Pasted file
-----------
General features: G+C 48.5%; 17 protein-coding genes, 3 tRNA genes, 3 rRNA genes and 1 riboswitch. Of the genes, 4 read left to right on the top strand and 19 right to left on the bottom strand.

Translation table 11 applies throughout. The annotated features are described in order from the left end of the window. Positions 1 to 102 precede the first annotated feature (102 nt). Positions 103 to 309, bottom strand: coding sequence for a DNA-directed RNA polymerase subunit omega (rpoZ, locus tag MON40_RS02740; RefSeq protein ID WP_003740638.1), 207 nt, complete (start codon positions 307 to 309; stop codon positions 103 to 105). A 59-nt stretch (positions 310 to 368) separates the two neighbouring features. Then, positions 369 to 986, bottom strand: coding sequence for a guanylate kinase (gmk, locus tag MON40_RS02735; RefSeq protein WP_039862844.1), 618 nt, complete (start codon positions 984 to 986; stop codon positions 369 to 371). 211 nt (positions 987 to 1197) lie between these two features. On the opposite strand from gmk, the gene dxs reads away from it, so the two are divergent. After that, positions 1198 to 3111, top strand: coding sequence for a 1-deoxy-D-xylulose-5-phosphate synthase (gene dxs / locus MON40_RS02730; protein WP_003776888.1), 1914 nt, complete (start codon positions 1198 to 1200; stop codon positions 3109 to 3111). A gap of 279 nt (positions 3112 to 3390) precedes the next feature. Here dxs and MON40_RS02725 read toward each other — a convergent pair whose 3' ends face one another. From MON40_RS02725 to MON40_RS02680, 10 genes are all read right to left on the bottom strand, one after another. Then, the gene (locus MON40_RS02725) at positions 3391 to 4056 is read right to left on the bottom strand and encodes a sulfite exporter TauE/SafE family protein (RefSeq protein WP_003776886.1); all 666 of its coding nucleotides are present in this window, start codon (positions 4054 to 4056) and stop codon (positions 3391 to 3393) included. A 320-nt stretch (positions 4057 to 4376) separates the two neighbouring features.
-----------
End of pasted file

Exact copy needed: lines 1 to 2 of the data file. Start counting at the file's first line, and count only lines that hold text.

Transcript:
General features: G+C 48.5%; 17 protein-coding genes, 3 tRNA genes, 3 rRNA genes and 1 riboswitch. Of the genes, 4 read left to right on the top strand and 19 right to left on the bottom strand.

Translation table 11 applies throughout. The annotated features are described in order from the left end of the window. Positions 1 to 102 precede the first annotated feature (102 nt). Positions 103 to 309, bottom strand: coding sequence for a DNA-directed RNA polymerase subunit omega (rpoZ, locus tag MON40_RS02740; RefSeq protein ID WP_003740638.1), 207 nt, complete (start codon positions 307 to 309; stop codon positions 103 to 105). A 59-nt stretch (positions 310 to 368) separates the two neighbouring features. Then, positions 369 to 986, bottom strand: coding sequence for a guanylate kinase (gmk, locus tag MON40_RS02735; RefSeq protein WP_039862844.1), 618 nt, complete (start codon positions 984 to 986; stop codon positions 369 to 371). 211 nt (positions 987 to 1197) lie between these two features. On the opposite strand from gmk, the gene dxs reads away from it, so the two are divergent. After that, positions 1198 to 3111, top strand: coding sequence for a 1-deoxy-D-xylulose-5-phosphate synthase (gene dxs / locus MON40_RS02730; protein WP_003776888.1), 1914 nt, complete (start codon positions 1198 to 1200; stop codon positions 3109 to 3111). A gap of 279 nt (positions 3112 to 3390) precedes the next feature. Here dxs and MON40_RS02725 read toward each other — a convergent pair whose 3' ends face one another. From MON40_RS02725 to MON40_RS02680, 10 genes are all read right to left on the bottom strand, one after another. Then, the gene (locus MON40_RS02725) at positions 3391 to 4056 is read right to left on the bottom strand and encodes a sulfite exporter TauE/SafE family protein (RefSeq protein WP_003776886.1); all 666 of its coding nucleotides are present in this window, start codon (positions 4054 to 4056) and stop codon (positions 3391 to 3393) included. A 320-nt stretch (positions 4057 to 4376) separates the two neighbouring features.